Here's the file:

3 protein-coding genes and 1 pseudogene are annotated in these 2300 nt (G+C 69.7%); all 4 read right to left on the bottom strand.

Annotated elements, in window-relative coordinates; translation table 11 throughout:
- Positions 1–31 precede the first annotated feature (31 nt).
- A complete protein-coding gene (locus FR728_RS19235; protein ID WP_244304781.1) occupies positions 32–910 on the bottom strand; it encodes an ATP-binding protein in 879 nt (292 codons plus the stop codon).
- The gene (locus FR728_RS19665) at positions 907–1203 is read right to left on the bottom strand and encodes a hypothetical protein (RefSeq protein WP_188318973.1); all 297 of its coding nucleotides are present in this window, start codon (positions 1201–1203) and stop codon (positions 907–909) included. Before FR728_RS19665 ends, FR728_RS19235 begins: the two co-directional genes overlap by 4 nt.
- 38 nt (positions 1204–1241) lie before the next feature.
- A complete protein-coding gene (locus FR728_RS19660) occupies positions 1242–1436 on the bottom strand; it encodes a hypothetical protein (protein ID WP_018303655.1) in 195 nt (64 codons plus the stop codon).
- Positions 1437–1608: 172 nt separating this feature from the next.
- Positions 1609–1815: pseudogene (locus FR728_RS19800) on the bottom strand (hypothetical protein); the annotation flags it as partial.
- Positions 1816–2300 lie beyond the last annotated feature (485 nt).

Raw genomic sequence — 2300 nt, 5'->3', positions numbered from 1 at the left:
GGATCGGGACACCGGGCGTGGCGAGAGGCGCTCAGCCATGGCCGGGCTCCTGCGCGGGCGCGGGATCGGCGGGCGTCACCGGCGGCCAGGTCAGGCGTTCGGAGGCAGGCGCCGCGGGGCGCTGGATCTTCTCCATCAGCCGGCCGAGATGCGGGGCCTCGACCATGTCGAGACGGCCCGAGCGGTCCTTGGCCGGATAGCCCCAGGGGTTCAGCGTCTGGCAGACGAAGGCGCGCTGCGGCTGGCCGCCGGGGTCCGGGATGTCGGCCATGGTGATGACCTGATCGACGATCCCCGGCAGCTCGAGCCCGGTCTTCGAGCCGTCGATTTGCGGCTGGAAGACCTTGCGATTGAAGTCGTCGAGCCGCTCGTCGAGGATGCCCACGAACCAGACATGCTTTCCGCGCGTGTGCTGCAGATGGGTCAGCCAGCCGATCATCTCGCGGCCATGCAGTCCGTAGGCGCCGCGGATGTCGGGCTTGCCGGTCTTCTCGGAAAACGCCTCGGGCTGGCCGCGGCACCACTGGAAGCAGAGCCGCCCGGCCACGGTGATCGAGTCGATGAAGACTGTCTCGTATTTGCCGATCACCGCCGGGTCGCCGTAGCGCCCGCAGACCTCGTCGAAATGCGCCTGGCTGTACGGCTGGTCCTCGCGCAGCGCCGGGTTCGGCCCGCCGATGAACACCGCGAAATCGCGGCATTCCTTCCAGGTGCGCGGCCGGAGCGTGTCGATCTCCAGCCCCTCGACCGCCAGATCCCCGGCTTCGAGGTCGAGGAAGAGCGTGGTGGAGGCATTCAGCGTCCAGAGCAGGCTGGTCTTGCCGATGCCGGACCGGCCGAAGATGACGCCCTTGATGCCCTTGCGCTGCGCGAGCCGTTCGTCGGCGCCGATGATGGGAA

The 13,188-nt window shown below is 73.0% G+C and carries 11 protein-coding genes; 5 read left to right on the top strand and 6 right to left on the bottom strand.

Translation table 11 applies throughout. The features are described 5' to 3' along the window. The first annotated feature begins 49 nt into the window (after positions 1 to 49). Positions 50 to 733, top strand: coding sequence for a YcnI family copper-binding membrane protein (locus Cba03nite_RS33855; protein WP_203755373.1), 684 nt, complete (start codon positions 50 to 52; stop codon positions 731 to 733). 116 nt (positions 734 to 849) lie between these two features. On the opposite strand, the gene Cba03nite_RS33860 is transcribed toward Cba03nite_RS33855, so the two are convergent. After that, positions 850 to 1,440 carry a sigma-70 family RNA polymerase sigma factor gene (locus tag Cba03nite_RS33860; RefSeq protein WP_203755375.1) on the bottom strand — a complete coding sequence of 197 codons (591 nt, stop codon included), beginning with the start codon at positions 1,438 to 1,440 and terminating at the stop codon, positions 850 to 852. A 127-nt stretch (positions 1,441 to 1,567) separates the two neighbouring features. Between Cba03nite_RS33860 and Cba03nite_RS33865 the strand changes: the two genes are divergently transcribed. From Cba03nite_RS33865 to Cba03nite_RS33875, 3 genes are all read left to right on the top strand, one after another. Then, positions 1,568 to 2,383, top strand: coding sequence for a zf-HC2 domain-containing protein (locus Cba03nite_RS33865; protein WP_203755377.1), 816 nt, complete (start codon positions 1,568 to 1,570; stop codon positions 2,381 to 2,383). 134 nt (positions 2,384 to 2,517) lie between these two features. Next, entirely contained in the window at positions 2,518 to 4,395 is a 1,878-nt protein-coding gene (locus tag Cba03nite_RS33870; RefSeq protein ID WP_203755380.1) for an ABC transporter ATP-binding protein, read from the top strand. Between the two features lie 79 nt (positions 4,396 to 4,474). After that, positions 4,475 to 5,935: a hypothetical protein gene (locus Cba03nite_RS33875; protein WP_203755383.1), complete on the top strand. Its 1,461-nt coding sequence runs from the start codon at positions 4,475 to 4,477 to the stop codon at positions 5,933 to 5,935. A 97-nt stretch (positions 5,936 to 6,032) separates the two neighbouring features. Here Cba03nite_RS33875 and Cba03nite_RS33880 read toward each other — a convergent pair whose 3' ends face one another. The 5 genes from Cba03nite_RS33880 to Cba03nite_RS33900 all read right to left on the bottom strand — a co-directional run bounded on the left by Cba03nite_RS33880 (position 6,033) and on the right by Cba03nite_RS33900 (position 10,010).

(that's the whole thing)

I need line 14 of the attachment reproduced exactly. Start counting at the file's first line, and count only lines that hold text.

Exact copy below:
Translation table 11 applies throughout. The features are described 5' to 3' along the window. The first annotated feature begins 49 nt into the window (after positions 1 to 49). Positions 50 to 733, top strand: coding sequence for a YcnI family copper-binding membrane protein (locus Cba03nite_RS33855; protein WP_203755373.1), 684 nt, complete (start codon positions 50 to 52; stop codon positions 731 to 733). 116 nt (positions 734 to 849) lie between these two features. On the opposite strand, the gene Cba03nite_RS33860 is transcribed toward Cba03nite_RS33855, so the two are convergent. After that, positions 850 to 1,440 carry a sigma-70 family RNA polymerase sigma factor gene (locus tag Cba03nite_RS33860; RefSeq protein WP_203755375.1) on the bottom strand — a complete coding sequence of 197 codons (591 nt, stop codon included), beginning with the start codon at positions 1,438 to 1,440 and terminating at the stop codon, positions 850 to 852. A 127-nt stretch (positions 1,441 to 1,567) separates the two neighbouring features. Between Cba03nite_RS33860 and Cba03nite_RS33865 the strand changes: the two genes are divergently transcribed. From Cba03nite_RS33865 to Cba03nite_RS33875, 3 genes are all read left to right on the top strand, one after another. Then, positions 1,568 to 2,383, top strand: coding sequence for a zf-HC2 domain-containing protein (locus Cba03nite_RS33865; protein WP_203755377.1), 816 nt, complete (start codon positions 1,568 to 1,570; stop codon positions 2,381 to 2,383). 134 nt (positions 2,384 to 2,517) lie between these two features. Next, entirely contained in the window at positions 2,518 to 4,395 is a 1,878-nt protein-coding gene (locus tag Cba03nite_RS33870; RefSeq protein ID WP_203755380.1) for an ABC transporter ATP-binding protein, read from the top strand. Between the two features lie 79 nt (positions 4,396 to 4,474). After that, positions 4,475 to 5,935: a hypothetical protein gene (locus Cba03nite_RS33875; protein WP_203755383.1), complete on the top strand. Its 1,461-nt coding sequence runs from the start codon at positions 4,475 to 4,477 to the stop codon at positions 5,933 to 5,935. A 97-nt stretch (positions 5,936 to 6,032) separates the two neighbouring features. Here Cba03nite_RS33875 and Cba03nite_RS33880 read toward each other — a convergent pair whose 3' ends face one another. The 5 genes from Cba03nite_RS33880 to Cba03nite_RS33900 all read right to left on the bottom strand — a co-directional run bounded on the left by Cba03nite_RS33880 (position 6,033) and on the right by Cba03nite_RS33900 (position 10,010).